Brian and the Prague Playhouse crew in 2017.
Brian and the Prague Playhouse crew in 2017.

Brian found that coaching his fellow actors — and then his students — through a kind of emotional awakening proved to be more rewarding than he expected; “the lightbulb moment when they finally get it is something I never get tired of,” he says.

The class has been going strong since 2010, now in a space on Františka Křížka. Fifteen years ago Brian’s fellow actors may have treated the class as a hobby, but now students practise outside of class and prepare for their auditions. A set of rules ensures students treat the class with respect — mobile phone usage and gum chewing are fined, and interrupting another student’s exercise is simply unthinkable. It also helps that Brian has a certain gravitas, built over years of working on film sets and whipping actors into shape, that encourages students to take the class as seriously as he does. 

What is this “Meisner” thing?

“The craft of acting has a lot to do with learning how to be open and vulnerable, and to let out what you’re feeling,” Brian explains. The Meisner technique gets at the foundations of acting: listening to your partner and expressing your true emotional response. But if you spend 40 hours a week in an open office, grinding your teeth while your coworker slurps his tea, how can you shift gears into acting on instinct?  

The exercises are based on repeating simple phrases. The first exercise is simply standing eye-to-eye with another student and stating an article of clothing they’re wearing: “You’re wearing jeans,” “I’m wearing jeans,” “You’re wearing jeans.” Once you’re tuned in, you move on to describing your partner’s emotional state — very often, “You’re laughing.” When their feelings change, you tell them so, and they do the same for you. Next, you add a hands-on activity of your choosing, imaginary circumstances — and eventually, even a script.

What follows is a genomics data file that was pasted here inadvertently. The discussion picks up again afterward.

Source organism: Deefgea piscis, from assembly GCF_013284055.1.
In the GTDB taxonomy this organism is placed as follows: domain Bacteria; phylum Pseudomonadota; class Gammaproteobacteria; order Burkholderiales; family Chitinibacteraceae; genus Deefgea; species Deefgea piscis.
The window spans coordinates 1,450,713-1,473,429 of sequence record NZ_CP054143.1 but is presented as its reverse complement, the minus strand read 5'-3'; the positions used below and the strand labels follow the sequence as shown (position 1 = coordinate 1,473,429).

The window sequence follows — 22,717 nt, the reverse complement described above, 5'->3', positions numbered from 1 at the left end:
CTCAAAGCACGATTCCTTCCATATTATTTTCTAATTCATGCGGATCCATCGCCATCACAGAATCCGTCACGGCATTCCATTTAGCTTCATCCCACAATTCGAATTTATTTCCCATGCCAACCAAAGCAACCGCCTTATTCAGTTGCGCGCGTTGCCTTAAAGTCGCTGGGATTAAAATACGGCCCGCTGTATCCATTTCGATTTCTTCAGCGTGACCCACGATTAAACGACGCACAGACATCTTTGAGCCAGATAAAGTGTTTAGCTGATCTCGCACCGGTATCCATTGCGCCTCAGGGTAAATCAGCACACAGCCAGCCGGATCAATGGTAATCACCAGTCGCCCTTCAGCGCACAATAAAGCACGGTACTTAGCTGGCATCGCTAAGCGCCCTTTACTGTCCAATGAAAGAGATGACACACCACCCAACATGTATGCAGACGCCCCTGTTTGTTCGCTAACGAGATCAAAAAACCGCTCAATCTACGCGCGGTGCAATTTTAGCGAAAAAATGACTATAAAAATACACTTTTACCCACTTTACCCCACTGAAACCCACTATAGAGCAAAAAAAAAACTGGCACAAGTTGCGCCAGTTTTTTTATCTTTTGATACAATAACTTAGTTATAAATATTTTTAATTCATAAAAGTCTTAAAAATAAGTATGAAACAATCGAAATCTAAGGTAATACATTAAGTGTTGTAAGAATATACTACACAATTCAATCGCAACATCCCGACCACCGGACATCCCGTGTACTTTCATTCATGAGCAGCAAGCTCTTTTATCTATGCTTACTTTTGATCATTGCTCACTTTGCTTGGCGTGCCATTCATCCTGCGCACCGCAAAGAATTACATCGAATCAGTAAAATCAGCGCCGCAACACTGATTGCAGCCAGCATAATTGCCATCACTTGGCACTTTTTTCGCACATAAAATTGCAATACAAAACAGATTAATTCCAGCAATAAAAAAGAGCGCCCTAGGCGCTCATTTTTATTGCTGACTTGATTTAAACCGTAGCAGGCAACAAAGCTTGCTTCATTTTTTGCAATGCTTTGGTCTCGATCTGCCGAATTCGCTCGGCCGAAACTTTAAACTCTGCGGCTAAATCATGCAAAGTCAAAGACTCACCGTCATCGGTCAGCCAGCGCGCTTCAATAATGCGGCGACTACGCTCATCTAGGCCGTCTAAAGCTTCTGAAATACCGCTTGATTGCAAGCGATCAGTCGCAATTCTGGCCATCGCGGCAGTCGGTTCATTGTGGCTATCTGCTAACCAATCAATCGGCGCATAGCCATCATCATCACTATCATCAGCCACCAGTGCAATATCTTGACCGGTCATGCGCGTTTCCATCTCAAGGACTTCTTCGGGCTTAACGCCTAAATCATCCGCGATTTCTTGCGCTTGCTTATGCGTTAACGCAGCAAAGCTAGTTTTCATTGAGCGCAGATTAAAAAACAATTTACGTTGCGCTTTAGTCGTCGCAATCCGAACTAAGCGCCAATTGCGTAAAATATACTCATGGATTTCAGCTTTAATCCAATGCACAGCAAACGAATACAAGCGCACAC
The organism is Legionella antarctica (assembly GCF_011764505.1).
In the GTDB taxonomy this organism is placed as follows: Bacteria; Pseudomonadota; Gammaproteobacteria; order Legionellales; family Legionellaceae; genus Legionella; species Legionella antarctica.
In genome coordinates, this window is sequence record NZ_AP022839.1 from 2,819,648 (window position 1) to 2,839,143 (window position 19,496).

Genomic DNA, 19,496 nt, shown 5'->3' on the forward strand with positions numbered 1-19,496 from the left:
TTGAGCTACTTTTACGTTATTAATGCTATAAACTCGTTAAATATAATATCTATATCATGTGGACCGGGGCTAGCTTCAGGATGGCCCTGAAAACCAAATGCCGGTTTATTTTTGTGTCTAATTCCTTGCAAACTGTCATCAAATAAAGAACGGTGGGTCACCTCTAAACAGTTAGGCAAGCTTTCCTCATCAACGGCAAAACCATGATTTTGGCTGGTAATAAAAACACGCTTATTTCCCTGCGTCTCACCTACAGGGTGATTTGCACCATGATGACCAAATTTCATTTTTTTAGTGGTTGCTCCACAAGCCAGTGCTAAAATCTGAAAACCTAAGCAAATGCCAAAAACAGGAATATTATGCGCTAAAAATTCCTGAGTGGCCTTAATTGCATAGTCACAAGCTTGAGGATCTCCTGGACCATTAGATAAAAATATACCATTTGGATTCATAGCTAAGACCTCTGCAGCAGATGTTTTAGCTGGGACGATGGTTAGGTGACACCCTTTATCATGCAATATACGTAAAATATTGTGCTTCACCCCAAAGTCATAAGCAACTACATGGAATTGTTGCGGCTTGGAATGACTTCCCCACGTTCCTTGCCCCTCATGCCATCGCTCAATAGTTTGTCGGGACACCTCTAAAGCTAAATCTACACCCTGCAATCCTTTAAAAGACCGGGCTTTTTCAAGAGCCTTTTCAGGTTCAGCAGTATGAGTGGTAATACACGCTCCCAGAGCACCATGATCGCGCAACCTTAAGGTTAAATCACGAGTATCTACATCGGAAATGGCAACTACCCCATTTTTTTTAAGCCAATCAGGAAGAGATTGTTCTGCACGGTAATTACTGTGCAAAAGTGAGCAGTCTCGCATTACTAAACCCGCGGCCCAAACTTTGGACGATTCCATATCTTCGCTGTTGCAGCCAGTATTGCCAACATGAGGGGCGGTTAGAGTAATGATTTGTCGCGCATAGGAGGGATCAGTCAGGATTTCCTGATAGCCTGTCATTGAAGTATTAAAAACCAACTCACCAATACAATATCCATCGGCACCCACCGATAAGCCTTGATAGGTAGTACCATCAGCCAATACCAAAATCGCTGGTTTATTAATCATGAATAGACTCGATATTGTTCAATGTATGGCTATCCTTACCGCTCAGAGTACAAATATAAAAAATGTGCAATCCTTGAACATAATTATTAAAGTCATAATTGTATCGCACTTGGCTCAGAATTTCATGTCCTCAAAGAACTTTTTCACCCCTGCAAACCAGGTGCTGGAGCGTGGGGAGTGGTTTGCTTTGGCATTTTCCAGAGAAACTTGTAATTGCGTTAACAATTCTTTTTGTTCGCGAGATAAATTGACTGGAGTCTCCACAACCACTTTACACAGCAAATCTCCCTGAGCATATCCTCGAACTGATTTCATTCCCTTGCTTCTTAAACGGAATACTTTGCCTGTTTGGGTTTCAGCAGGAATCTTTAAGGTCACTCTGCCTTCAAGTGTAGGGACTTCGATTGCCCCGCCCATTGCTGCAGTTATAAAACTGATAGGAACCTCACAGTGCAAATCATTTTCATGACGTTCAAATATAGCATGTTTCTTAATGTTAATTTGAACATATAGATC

As odd as it sounds, the responses are real. People laugh, cry, scream, panic, and storm out of the room. There are only a few rules for what’s not allowed, such as no unwelcome contact, no destruction of property, and absolutely no sarcasm. 

Under lockdown

Brian had long wanted to do a podcast, but didn’t know what form it should take. Recently, he (virtually) united with fellow actors/teachers Gary Condes and Andrea Helene to create the Vagabond Actors Podcast. Topics have included emotional preparation, getting an agent, text analysis, and dealing with rejection. The podcast’s relaxed vibe and insider feeling make it compelling for both new actors and curious listeners. 

Brian is clearly suited to the life of an actor. He wears his heart on his sleeve, and brings that honesty to all his characters. In both his classes and his podcast, he offers idealism and pragmatism in equal measure; his advice ranges from the Zen (“Don’t be so intellectual”) to the pragmatic (“If you have an audition, learn your lines”) and all aims to help students and listeners develop as actors. What does Brian hope to see in his future? “Bigger and better parts...with more impact on the story,” he says. Here’s hoping he lands them. 

For more about Prague Playhouse visit acting.cz; you can tune into The Vagabond Actor's Podcast at vagabondactors.podbean.com.